In the Fantasies and Futures expansion for Stonemaier’s Tapestry that I designed with Mike Young, you accelerate your civilization’s development by tapping into fantastic new powers provided by parallel universes intersecting our own.
Where did this come from?
Over the past 3 years that I’ve designed games professionally, Stonemaier and Jamey specifically have had a huge impact on my work. I have learned so much about design from Jamey’s videos, especially the Sunday Sitdowns, and my design philosophy reflects Stonemaier’s emphasis on quick turns, strong theme-mechanism integration, and largely positive player interaction. Stonemaier’s emphasis on high quality components, meticulous development, and eye-catching table presence led me to create this blog on how games can attract attention.
These influences led me to design a game (Emblem) that I initially imagined as a spinoff from Tapestry (as humans came into contact with magic and weefolk). Although Stonemaier opted not to license that game, Jamey appreciated the alignment of our design philosophies and the opportunity to bring thematic elements into a Tapestry expansion. He introduced me to Mike, and after a few months of further discussion and planning, Jamey gave us the contractual greenlight for an expansion.
Mike has been an outstanding partner for this project. He generated many of the initial ideas, including the idea of “links” (below). To complement these ideas, I made a comprehensive list of all the existing components, then checked off the ones that had already interacted with existing civilizations. This process revealed components that hadn’t yet gotten much attention and, after substantial discussion with Mike, generated additional ideas. For example, the idea of having the Illuminati hold all the dice came out of this process. Throughout the development of these and other ideas, Mike has been a great partner who doesn’t tolerate any sloppiness in analysis or testing.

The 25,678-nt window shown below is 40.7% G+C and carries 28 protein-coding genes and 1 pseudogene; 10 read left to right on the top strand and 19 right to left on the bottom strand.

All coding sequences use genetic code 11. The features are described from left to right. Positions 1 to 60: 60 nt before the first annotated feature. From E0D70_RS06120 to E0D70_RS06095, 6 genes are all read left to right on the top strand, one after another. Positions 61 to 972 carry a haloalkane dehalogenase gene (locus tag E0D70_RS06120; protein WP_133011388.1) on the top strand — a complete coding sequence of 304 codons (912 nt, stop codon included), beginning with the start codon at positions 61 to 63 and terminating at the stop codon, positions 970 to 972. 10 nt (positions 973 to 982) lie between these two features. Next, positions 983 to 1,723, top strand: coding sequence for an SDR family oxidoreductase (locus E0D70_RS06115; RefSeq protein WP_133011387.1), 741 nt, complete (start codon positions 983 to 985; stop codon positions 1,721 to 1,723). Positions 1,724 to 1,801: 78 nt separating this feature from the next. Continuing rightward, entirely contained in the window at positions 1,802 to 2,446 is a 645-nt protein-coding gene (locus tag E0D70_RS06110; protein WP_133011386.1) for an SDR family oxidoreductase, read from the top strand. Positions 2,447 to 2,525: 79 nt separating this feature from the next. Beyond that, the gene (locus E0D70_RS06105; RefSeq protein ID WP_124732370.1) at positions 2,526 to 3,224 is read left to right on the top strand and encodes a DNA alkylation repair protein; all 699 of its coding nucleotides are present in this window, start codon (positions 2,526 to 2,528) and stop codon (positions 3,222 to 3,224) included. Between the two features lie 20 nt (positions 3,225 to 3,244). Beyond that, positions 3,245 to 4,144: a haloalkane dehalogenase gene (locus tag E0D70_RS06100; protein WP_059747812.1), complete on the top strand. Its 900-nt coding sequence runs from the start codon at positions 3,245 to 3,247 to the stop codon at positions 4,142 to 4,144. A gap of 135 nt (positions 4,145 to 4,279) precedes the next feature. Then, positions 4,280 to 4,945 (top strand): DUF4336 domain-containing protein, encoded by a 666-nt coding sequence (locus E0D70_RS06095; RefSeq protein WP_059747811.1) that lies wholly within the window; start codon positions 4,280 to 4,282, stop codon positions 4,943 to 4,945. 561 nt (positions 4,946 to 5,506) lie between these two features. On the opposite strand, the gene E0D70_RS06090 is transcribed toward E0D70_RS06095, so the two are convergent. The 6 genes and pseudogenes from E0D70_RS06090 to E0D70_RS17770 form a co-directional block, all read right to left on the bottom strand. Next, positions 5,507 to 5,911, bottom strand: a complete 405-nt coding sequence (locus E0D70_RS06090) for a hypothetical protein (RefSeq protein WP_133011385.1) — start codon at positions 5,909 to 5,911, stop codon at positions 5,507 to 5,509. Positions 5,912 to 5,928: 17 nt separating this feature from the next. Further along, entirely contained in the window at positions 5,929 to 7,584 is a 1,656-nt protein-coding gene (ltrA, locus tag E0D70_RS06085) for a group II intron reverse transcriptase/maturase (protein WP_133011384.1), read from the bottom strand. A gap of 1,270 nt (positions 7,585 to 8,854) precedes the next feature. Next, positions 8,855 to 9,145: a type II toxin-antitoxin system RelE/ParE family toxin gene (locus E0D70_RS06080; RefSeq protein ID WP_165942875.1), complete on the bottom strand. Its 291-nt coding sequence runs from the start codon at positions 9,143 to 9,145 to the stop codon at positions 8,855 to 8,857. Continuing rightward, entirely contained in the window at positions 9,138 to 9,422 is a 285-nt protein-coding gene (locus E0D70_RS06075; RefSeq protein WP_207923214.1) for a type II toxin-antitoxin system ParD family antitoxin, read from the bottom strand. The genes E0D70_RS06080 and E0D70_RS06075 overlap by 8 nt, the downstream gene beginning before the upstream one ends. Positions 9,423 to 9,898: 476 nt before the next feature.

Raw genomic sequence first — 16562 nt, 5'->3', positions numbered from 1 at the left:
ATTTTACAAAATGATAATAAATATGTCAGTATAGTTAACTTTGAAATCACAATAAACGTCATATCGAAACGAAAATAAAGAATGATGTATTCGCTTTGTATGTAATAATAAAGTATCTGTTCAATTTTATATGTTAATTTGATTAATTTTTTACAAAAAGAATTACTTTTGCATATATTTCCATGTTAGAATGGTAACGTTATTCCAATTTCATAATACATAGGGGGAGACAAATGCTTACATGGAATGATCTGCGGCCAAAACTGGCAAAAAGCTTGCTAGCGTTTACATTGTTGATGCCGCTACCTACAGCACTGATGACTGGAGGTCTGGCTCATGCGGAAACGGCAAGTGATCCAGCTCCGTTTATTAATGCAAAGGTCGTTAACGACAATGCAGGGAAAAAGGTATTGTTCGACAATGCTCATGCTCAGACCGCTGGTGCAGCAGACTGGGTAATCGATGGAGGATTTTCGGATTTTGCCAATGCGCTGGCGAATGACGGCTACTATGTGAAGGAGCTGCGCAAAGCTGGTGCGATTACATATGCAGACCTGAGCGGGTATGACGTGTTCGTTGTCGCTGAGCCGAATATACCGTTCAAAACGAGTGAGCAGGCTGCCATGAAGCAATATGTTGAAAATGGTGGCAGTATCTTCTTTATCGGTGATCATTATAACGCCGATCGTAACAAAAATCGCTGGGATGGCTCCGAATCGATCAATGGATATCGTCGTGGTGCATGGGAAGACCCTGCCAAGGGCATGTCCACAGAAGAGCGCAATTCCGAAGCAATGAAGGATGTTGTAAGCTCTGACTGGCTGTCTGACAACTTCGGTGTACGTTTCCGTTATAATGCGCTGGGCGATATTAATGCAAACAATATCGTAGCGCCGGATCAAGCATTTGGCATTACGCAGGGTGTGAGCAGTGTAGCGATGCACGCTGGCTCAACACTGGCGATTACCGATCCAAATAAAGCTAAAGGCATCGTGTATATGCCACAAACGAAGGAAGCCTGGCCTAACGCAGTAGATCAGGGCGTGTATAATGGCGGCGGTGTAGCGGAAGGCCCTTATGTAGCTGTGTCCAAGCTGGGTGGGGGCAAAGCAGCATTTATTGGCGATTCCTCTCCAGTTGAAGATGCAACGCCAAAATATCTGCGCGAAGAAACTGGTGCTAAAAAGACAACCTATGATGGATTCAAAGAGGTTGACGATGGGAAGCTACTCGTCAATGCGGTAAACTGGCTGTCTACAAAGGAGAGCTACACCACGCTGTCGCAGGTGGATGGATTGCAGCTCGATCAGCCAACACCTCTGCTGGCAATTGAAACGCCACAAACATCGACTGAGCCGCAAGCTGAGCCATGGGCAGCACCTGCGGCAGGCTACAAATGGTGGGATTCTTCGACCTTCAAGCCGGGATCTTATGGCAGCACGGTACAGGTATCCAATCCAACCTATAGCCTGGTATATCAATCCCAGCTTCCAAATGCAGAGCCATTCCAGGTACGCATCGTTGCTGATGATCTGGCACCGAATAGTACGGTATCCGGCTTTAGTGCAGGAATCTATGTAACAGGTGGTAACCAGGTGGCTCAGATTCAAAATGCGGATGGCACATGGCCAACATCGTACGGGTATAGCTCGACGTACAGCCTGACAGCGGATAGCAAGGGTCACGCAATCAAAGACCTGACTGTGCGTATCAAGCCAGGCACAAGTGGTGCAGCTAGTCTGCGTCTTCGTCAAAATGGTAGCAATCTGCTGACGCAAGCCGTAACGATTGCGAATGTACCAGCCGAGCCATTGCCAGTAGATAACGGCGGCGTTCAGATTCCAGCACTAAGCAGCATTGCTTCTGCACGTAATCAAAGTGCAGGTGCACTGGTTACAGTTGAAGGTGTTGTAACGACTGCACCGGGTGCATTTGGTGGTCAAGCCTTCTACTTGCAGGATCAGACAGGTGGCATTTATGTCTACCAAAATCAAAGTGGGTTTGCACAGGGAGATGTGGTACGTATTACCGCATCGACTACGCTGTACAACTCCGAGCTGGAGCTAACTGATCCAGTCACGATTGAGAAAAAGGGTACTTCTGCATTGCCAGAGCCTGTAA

It was soon after the release of Arts and Architecture, and I was beginning to think about what I could offer for a third expansion, when Jamey contacted me. He had discovered another designer who also enjoyed Tapestry and had some interesting thoughts. Would we consider co-designing the third expansion?
We discussed and found that our interests in game design dovetailed well. Chris is very analytical and cares a great deal about theme. I am very detail oriented and care about finding new mechanics to expand the game. Also, I had the invaluable experience of working on a previous expansion.
We worked together well. And I’m going to be honest here. I had a number of personal issues during the design and development of this expansion which took some of my attention away from the ideas for a lot of cards, civs, and cities. (Things are better now, but from November 2021 until November 2022, it was just one terrible thing after another). I want to make it clear. I had input on everything here, and playtested it all. My fingerprints are there, but Chris really stepped up and created the lion’s share of this expansion. I mean, I worked on this and my input is felt and I am a co-designer, but Chris definitely deserves an MVP award for his work on this expansion.
Chris was inspired by Stonemaier’s website tagline, “Which world will you visit today?” Jamey has often spoken in his videos of how Tapestry (like other Stonemaier games) allows players to escape for a time from this real world by immersing themselves in something extraordinary. Alternate or speculative timelines is a recurring thematic premise, including in Scythe, Euphoria and Tapestry. From this standpoint, Chris conceptualized each game of Tapestry as a possible historical timeline, or a possible hypothetical universe in which the laws of physics somehow actually do allow players to invent nuclear weapons before the nail. Some of these universes would include strange, immensely powerful or laughable versions of ourselves. Taken together, the set of such games would comprise a multiverse.
If this were so, then what touchpoints could we draw upon from the audience’s prior knowledge of parallel universes? More concretely, how have books and other media drawn upon the possibility of realities somewhere beyond the space-time dimensions of this single universe?
Humanity’s cultural inheritance is rich with answers to those questions. The oldest writings of humanity describe the actions and machinations of beings who transcend this universe. Countless contemporary television shows and movies draw on the idea of other universes beyond our own, often linked into some sort of multiverse. And between those temporal bookends, humanity has literally produced 5400 years of literature and art portraying how the supernatural has visited, intruded upon, blessed and cursed our own universe.
Therefore, the chief challenge that we encountered in this project was integrating concepts from this background with innovative yet thematically appropriate mechanics – and somehow distilling everything into a compact, affordable set of components.
– Charmed: of, or influenced by, a parallel universe –
Links and charms: Even before we had started brainstorming for the third expansion, Mike had come up with the idea that he called “links,” which eventually became Tapestry charms as we firmed up the theme.